I loved to sit in my office and listen to the kids practicing down the hall…

    angelic tones rising in song which was really a prayer.


    I loved the murmur of the voices of mothers and the babies

    (and also Nathan and Oliver)

    who waited for the older kids in the parlor next to my office.

    But especially, the reign of God for me was like

    when a tiny face would peer around the door jamb –

    and I would hear another little voice say,

    “go ahead, you can go in there – she’ll talk to you.” 

    And then the smaller ones would come in

    and we would have chats about some very important things,

    like why some balloons floated

    and had to be held down with a string;

    while others just dropped to the floor. 


    Many reign of God moments happened for me

    in Haywood Duke on Wednesday nights,

    with lots of laughter over Walter’s barbecue chicken or meatloaf. 

    And so many glimpses of the reign of God

    in Roe Library and Broome Hall during the Sunday school hours; greeting the small but mighty band of Prayers in the Park ministers

    on Sunday afternoons,

    as they pulled their wagon filled with lunches, water, hats, gloves

    and sometimes even tents,

    out of the parking lot to meet up with our neighbors who live outside. 


    Fun moments with the book club that meets on Monday nights –

    who read murder mysteries, as long as there is a priest in the book!


    So many holy moments of laughter, insight, friendship and learning

    spent with my clergy colleagues and the program staff. 

    I will miss my weekly meetings with Greg, Sarah, and Nathan –

    and with Mark, Marjorie, Meredith, Maureen,

    Ben, Walter, Walt, Eric, Savanah, Annie,

    Glenda, Katie, Jackie and Sean and Kathleen. 

    I will miss the vestry,

    the many commission members,

    the sound of worship in the sanctuary,

    and the generous friendliness of the congregation  -

    I will miss all of that and all of you.

      There are really only two words to say about all that –

    and those words are thank you.

     I thank you for inviting me in,

    for listening and being so willing to work together;

    for meeting the challenges of this crazy time,

    for your faithful examples of love and integrity;

     of endurance and charity.

    I thank you for your willingness to allow me to try new things with you – and your graciousness when I misunderstood,

    or lacked in patience or wisdom, or when I made mistakes.


    The reign of God was like that, too.  


    In terms of advice,

    well, maybe you have had

    just about enough good counsel from me to last a while. 

    I will forego any parting words of instruction…

    and trust that we all have learned

    what God hoped to teach us during these days of transition.

    During one of my first sermons with you,

    I offered you the extent of most of my wisdom –

    sharing that I really had only three things to tell you

    that were of significance and importance. 

    It has pleased me that you have often quoted me back to myself…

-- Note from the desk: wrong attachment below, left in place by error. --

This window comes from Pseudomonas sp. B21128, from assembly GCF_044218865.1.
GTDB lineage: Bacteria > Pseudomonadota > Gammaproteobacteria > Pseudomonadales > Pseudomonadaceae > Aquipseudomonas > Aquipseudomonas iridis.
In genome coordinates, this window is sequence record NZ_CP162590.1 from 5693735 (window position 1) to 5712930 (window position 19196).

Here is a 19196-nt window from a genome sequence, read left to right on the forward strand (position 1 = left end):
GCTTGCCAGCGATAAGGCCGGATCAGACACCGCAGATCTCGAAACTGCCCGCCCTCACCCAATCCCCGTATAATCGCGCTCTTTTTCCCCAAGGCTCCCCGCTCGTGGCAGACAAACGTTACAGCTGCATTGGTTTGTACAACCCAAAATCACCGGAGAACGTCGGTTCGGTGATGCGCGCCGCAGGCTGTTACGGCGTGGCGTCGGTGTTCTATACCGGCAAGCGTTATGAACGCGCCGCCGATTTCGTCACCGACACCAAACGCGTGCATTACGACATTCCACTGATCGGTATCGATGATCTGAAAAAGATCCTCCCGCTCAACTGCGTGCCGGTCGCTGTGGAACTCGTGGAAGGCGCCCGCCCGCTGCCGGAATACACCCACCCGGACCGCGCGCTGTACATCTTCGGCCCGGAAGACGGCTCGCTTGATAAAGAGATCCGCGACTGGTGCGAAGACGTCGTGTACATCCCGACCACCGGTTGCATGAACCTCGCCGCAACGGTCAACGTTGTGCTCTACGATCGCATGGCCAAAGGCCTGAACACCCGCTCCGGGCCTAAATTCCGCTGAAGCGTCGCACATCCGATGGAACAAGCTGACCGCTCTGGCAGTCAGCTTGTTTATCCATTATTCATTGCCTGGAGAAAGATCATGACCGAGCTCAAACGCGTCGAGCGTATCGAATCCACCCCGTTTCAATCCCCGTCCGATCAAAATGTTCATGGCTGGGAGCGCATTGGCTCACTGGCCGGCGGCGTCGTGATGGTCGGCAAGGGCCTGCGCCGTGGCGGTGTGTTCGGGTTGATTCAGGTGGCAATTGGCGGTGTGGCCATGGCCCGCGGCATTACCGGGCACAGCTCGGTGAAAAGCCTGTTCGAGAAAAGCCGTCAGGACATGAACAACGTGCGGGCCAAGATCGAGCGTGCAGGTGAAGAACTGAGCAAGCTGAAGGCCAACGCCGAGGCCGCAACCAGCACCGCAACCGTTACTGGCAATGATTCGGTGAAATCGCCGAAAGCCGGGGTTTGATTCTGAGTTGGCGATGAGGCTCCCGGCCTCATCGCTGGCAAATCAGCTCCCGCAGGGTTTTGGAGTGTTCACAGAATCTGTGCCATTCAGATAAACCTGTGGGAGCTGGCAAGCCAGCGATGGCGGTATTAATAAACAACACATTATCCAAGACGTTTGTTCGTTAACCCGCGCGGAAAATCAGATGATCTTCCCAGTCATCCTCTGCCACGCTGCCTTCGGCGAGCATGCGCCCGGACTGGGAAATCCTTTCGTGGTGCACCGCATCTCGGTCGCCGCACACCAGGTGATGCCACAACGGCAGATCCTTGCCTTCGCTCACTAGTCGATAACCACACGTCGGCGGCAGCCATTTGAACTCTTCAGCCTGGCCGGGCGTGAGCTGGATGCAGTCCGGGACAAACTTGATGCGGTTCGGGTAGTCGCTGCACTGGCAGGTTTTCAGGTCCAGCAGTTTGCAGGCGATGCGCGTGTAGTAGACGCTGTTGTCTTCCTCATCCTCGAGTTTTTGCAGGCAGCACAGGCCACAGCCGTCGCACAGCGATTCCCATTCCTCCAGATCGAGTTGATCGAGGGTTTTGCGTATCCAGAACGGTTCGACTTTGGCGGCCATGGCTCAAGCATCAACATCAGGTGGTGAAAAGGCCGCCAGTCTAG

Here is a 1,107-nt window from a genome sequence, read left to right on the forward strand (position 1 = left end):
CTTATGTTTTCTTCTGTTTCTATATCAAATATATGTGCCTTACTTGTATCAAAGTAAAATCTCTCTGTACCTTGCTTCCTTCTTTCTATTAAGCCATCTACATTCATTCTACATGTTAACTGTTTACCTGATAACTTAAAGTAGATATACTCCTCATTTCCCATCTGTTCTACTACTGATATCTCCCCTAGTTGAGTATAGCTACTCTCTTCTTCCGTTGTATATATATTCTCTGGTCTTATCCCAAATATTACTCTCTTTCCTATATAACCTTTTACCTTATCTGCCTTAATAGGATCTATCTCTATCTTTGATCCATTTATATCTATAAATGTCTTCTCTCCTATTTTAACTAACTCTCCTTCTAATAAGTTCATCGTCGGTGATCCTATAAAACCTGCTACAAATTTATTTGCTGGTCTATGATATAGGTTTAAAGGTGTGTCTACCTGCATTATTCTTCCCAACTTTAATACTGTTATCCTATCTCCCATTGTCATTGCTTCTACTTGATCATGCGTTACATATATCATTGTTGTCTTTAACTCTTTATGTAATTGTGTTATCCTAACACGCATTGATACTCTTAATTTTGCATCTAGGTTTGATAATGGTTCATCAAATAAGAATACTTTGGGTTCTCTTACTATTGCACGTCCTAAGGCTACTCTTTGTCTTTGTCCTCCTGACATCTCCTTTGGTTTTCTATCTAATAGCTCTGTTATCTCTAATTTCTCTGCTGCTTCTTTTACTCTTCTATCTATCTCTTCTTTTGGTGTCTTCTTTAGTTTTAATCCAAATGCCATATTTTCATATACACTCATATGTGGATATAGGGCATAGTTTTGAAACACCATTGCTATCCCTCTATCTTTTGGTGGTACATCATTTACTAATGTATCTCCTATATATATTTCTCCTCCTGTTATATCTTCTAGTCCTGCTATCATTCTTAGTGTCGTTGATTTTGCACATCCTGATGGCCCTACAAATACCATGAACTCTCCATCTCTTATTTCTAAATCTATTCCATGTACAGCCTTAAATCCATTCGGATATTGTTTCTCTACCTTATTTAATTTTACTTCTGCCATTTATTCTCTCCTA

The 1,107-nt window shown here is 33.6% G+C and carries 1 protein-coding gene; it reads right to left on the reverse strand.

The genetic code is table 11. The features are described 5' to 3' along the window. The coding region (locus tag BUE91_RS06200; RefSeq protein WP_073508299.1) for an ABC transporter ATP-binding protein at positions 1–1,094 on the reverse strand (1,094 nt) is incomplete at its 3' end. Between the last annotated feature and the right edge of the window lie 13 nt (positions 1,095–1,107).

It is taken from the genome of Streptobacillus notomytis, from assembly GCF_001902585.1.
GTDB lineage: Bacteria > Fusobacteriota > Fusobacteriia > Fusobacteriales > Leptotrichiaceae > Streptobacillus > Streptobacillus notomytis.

reminding me of those three pieces of wisdom: 

    “God is with us; God is with us; God is with us.” 

    So my last word of exhortation then, is this:

    don’t forget those three simple ideas:

    …don’t forget how Pau says the same thing, so eloquently in today’s Epistle:

    “If God is for us, who is against us?  Who will separate us from the love of Christ? Will hardship, or distress, or persecution, or famine, or nakedness, or peril, or sword?  No, in all these things we are more than conquerors through him who loved us.  …neither death, nor life, nor angels, nor rulers, nor things present, nor things to come, nor powers, nor height, nor depth, nor anything else in all creation, will be able to separate us from the love of God in Christ Jesus our Lord.”


    If we all can remember that,

    there is little else that is needed for success

    in this pilgrim journey we are on. 


    So finally, there seems to be nothing else to add,

    except to say good bye…

    a contraction for the wish that God will be with you –

    that is, that the presence of God, or the kingdom of heaven,

    or the reign of God – however you want to describe it:

    will always be apparent to you, in you and through you

     – in all your days ahead. 

    So I leave you with deep affection,

    constant thanks,

    and, of course, since I am Irish,

    a Celtic blessing, borrowed from my countryman, John O’Donohue:

    May you have the courage to befriend your eternal longing.
    May you enjoy the critical and creative companionship of the question

    "Who Am I?" and may it brighten your longing.
    May a secret Providence guide your thought and shelter your feeling.
    May your mind inhabit your life with the same sureness with which your

    body belongs to the world.

    May the sense of something absent enlarge your life.
    May your soul be as free as the ever-new waves of the sea.
    May you succumb to the danger of growth.
    May you live in the neighborhood of wonder.
    May you belong to love with the wildness of Dance.
    May you know that you are ever embraced in the kind circle of God.